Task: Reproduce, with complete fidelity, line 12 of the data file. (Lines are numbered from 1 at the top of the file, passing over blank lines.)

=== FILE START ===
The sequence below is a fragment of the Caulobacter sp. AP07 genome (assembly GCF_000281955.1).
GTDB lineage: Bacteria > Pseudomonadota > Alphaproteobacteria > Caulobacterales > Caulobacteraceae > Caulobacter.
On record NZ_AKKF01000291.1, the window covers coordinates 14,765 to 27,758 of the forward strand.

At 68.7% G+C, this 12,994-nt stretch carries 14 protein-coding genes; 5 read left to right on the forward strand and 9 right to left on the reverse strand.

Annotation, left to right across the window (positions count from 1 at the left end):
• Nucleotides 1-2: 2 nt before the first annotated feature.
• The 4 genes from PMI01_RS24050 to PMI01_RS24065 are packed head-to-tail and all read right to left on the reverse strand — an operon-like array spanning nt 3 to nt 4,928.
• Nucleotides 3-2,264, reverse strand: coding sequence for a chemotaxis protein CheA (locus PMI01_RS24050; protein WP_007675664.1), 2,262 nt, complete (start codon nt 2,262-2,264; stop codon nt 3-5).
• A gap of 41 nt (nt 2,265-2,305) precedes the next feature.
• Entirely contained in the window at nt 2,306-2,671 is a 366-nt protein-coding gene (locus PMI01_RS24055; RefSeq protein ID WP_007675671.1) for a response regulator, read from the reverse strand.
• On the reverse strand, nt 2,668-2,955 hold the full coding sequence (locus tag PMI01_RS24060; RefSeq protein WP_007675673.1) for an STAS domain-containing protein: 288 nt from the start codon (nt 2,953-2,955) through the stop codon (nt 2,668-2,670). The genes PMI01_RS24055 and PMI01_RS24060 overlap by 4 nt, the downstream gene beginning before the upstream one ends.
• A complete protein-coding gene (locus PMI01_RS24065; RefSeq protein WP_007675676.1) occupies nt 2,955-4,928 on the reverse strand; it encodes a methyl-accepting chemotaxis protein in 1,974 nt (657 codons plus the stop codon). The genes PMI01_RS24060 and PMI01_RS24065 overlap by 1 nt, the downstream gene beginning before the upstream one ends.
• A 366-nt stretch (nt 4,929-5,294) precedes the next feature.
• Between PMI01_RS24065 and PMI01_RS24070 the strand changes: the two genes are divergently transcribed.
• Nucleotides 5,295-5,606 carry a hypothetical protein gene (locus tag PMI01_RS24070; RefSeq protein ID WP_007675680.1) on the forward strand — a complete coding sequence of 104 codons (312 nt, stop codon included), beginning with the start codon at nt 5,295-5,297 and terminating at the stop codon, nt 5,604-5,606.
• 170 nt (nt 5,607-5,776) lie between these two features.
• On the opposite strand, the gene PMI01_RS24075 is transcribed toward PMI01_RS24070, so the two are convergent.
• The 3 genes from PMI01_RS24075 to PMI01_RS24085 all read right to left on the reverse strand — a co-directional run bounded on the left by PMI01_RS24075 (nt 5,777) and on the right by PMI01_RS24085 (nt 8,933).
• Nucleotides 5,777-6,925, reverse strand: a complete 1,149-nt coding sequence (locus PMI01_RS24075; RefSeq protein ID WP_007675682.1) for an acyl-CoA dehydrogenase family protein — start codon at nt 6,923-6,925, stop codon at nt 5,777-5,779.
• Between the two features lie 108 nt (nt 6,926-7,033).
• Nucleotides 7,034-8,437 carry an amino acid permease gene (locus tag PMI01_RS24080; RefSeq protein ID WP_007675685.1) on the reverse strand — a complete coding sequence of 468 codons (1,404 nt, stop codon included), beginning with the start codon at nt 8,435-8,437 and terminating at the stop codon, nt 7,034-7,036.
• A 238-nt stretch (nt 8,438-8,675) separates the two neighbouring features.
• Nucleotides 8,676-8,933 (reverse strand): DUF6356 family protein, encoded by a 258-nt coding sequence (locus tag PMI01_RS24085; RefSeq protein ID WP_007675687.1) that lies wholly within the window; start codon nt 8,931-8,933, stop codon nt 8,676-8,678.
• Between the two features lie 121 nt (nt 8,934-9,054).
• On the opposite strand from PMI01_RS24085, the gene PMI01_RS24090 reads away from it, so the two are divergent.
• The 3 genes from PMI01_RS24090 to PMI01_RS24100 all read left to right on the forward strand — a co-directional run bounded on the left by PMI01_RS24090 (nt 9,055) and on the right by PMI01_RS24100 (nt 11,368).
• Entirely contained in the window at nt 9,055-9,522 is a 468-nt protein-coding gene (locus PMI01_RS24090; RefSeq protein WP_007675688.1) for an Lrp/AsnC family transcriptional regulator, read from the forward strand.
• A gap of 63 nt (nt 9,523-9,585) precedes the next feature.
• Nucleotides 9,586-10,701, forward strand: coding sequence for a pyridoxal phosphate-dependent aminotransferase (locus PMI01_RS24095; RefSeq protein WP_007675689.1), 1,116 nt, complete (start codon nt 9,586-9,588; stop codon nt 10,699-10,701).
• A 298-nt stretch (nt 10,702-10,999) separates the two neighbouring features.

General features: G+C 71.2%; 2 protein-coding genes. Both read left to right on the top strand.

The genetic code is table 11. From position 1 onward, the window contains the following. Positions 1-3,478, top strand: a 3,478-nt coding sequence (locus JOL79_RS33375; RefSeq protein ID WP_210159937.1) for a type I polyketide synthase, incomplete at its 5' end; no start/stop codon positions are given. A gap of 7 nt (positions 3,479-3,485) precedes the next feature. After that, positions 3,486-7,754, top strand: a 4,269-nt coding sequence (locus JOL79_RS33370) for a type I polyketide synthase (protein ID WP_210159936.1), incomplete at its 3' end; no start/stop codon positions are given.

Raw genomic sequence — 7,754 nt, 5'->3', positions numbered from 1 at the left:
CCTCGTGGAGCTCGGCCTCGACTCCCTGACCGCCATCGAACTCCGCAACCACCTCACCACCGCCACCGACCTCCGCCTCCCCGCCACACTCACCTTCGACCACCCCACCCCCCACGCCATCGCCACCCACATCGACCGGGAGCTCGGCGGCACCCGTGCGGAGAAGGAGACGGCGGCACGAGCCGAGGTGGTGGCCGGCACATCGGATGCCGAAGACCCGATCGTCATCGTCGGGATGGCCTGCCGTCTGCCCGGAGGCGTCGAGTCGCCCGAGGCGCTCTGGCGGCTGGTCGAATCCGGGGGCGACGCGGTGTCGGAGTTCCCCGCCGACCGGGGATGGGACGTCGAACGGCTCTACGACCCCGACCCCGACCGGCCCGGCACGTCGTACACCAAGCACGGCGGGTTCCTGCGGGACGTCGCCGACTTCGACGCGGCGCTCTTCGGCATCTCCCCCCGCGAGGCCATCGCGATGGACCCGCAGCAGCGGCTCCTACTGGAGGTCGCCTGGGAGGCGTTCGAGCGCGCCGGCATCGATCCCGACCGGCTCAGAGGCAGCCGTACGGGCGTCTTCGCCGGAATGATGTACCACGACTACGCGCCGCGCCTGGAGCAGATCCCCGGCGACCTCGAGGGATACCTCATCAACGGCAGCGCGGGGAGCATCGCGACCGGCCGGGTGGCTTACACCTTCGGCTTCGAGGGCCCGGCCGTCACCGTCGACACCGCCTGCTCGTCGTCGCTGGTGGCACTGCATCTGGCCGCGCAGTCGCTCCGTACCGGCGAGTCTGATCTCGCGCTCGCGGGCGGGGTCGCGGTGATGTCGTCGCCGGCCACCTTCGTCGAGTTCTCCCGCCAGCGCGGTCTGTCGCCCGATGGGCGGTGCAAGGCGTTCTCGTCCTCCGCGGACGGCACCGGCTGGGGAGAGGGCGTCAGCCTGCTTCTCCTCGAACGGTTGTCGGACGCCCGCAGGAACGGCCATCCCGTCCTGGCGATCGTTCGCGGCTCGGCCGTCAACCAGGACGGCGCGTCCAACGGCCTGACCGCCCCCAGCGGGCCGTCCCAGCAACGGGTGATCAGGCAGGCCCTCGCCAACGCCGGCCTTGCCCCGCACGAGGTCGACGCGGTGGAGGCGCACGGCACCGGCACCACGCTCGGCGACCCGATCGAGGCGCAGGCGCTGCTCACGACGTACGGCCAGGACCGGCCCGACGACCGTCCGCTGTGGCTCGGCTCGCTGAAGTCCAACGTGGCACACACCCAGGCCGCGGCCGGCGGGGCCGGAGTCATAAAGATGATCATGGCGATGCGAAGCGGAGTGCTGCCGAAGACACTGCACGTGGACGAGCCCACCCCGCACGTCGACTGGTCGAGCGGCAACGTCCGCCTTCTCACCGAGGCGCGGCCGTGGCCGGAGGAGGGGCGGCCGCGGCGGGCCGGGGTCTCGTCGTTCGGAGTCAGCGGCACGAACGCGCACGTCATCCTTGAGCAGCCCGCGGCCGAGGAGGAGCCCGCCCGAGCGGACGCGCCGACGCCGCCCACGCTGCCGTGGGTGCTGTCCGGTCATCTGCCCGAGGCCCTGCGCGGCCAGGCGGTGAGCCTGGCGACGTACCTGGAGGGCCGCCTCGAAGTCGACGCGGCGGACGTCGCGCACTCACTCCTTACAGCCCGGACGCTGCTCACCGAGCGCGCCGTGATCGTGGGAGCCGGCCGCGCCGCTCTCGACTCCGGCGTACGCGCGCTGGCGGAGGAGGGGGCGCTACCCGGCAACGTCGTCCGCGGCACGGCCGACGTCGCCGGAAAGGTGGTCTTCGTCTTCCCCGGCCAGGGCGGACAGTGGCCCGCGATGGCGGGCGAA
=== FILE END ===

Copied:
• A complete protein-coding gene (locus PMI01_RS24065; RefSeq protein WP_007675676.1) occupies nt 2,955-4,928 on the reverse strand; it encodes a methyl-accepting chemotaxis protein in 1,974 nt (657 codons plus the stop codon). The genes PMI01_RS24060 and PMI01_RS24065 overlap by 1 nt, the downstream gene beginning before the upstream one ends.